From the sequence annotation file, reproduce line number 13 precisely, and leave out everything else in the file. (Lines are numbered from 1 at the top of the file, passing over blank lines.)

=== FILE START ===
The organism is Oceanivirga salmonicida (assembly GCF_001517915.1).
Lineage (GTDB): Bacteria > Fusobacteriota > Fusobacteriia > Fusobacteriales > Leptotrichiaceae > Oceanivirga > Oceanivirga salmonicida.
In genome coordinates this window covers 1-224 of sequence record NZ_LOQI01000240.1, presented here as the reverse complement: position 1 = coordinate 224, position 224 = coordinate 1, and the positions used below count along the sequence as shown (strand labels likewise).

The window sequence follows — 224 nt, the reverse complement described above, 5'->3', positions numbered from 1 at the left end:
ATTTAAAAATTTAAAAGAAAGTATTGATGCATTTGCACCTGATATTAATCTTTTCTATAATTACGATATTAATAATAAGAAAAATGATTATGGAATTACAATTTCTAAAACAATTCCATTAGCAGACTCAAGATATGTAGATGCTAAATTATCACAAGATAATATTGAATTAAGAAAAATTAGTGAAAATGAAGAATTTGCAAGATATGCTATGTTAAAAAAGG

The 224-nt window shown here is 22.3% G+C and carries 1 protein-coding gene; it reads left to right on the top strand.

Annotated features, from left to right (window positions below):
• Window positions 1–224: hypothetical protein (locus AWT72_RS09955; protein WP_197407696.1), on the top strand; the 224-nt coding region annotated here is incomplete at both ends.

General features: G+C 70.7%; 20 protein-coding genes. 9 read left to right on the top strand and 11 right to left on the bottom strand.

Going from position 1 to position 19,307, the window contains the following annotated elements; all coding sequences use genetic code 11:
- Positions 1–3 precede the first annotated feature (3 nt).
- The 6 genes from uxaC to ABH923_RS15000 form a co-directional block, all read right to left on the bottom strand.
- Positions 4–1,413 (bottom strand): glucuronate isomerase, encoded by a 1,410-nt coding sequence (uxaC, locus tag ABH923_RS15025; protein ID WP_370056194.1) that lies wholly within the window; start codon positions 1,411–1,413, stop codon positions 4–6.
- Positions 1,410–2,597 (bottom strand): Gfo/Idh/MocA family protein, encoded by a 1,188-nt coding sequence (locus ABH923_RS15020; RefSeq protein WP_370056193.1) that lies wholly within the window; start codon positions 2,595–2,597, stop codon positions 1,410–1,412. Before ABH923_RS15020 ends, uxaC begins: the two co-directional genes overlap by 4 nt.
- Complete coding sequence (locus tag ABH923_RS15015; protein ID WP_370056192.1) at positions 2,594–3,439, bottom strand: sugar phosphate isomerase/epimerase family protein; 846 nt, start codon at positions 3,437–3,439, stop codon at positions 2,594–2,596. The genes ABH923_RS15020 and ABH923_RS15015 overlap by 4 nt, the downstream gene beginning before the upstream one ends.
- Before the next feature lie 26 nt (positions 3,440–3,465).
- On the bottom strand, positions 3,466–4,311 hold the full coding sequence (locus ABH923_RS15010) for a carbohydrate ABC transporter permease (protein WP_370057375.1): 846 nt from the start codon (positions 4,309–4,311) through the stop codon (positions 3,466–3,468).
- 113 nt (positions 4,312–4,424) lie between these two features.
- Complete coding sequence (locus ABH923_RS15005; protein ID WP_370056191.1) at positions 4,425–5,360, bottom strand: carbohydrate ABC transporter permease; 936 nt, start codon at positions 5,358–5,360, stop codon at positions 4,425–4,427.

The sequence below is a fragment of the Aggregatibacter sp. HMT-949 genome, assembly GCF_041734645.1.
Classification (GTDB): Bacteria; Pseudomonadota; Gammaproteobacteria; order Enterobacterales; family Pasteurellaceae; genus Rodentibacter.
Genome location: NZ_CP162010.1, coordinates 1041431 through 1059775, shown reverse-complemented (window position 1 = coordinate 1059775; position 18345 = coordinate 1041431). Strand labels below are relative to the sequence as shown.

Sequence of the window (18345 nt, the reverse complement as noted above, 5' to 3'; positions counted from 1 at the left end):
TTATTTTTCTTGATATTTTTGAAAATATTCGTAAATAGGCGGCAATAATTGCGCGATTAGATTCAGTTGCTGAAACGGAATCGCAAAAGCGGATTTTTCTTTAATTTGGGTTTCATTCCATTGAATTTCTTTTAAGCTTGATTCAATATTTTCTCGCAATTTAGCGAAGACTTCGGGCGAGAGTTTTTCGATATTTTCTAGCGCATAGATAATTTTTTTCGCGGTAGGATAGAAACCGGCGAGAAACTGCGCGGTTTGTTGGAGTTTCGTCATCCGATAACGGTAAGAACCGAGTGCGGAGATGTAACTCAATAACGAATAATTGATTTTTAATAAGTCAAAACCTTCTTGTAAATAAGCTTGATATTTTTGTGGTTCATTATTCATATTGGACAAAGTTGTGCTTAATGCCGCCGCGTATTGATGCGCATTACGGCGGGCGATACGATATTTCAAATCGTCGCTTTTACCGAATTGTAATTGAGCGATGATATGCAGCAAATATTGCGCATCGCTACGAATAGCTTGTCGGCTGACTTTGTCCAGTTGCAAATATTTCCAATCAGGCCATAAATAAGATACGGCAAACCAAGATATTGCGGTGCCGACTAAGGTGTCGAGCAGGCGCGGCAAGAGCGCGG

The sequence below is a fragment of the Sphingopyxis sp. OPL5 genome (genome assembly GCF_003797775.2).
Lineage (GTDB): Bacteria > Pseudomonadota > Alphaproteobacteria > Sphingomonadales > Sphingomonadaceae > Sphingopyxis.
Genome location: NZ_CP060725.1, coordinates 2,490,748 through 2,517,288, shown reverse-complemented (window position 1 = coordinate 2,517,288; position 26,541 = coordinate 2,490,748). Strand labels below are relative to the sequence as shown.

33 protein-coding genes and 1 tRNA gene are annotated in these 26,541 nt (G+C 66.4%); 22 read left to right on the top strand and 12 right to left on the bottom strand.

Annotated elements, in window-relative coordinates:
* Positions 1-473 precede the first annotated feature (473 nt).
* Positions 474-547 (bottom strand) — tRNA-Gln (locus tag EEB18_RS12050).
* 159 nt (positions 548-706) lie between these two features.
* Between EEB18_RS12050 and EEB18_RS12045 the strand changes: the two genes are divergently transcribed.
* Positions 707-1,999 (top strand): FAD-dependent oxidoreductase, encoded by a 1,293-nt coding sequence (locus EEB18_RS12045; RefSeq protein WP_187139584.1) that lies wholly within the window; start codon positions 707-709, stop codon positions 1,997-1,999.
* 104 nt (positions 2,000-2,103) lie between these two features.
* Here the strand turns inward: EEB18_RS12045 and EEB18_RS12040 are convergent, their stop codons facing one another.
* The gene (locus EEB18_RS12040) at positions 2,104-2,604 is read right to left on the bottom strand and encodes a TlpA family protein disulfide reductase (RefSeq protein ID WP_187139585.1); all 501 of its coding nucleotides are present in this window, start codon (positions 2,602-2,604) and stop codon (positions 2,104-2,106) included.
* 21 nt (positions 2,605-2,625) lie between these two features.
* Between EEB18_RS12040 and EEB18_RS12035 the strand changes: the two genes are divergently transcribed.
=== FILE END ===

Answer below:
- Positions 4–1,413 (bottom strand): glucuronate isomerase, encoded by a 1,410-nt coding sequence (uxaC, locus tag ABH923_RS15025; protein ID WP_370056194.1) that lies wholly within the window; start codon positions 1,411–1,413, stop codon positions 4–6.